Many of the observers who have been most volubly lamenting America’s withdrawal are precisely those people who normally most object to the use of military force. Would the people lamenting the scenes at Kabul airport be happy with a re-invasion of Afghanistan? Would those now worrying most publicly about the situation of Afghan women join me in wondering whether the next time the Taliban post a photograph on social media of them in some Afghan government office, the people in charge of US drone command mightn’t regard this as a useful tip-off for their target selection?

I doubt it. And this gets to the heart of a major problem with what used to be called humanitarian interventionism. A flaw that it took me ten years to recognise and helped make me slink away from encouraging any such projects in the future.

That problem is that the people most capable of making their peace with the use of force are the most suspicious about using force to spread human rights or state-build in far-off countries. While the people who are most in favour doing these things are the people most squeamish about the use of force. You can embark on, but not sustain, military projects whose main moral impetus comes from people who do not like the use of military force. Such missions are likely to fail, as we have seen.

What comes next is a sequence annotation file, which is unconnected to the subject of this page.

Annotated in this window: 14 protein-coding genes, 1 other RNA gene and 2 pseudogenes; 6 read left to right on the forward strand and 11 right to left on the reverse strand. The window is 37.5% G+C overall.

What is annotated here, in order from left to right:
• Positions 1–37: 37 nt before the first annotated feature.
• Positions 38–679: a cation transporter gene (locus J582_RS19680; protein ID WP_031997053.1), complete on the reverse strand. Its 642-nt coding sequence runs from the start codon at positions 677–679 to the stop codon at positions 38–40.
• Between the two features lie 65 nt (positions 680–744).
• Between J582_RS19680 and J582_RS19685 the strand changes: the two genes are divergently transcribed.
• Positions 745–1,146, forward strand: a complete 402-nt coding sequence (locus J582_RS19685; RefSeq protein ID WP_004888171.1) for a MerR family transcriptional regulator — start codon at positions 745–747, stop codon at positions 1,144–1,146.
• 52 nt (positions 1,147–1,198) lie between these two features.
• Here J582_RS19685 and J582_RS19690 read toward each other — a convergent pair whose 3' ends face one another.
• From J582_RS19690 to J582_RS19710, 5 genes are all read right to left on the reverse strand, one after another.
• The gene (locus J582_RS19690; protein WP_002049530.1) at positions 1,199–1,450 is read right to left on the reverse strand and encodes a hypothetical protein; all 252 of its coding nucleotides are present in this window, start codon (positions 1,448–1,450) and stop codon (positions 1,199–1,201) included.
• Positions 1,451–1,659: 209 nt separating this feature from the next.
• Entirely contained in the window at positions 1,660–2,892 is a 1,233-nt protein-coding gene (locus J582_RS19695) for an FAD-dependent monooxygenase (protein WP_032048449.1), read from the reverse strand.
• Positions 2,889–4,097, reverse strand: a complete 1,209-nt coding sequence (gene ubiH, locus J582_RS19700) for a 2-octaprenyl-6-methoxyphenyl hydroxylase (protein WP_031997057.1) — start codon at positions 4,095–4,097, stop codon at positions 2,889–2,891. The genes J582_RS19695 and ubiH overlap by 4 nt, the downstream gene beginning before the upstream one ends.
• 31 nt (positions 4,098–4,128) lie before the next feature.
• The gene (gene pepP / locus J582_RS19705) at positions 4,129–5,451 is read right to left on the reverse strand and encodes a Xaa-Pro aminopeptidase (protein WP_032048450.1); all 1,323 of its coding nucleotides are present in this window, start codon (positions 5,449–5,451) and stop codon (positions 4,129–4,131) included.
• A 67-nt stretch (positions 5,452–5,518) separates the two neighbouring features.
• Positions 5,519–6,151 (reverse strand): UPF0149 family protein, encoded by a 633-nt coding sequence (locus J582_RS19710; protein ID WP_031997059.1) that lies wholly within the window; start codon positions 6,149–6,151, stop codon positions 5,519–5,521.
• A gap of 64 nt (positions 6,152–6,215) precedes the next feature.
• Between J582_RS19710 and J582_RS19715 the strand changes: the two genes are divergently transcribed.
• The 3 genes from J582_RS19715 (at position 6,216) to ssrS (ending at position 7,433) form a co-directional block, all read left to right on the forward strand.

There will be lots of talk in the coming days about the lessons we need to learn. But for now this is one of the few that I can identify. Thucydides showed us how truth in warfare is a highly elusive concept. From the Peloponnesian War to the first Algerian war, Vietnam and Iraq, that same fact has been borne out. We get glimpses of truth. We feel high for a moment on the certainty that what we are doing is right. But the truth and the certainty slip away, and as they do so, the people who supported it also slip away, or change their minds, or alter their record. Biden demonstrated that this week. But plenty of us will have demonstrated it too, in ways less public perhaps, but with an equally sneaking feeling of shame.

Knitting in Kabul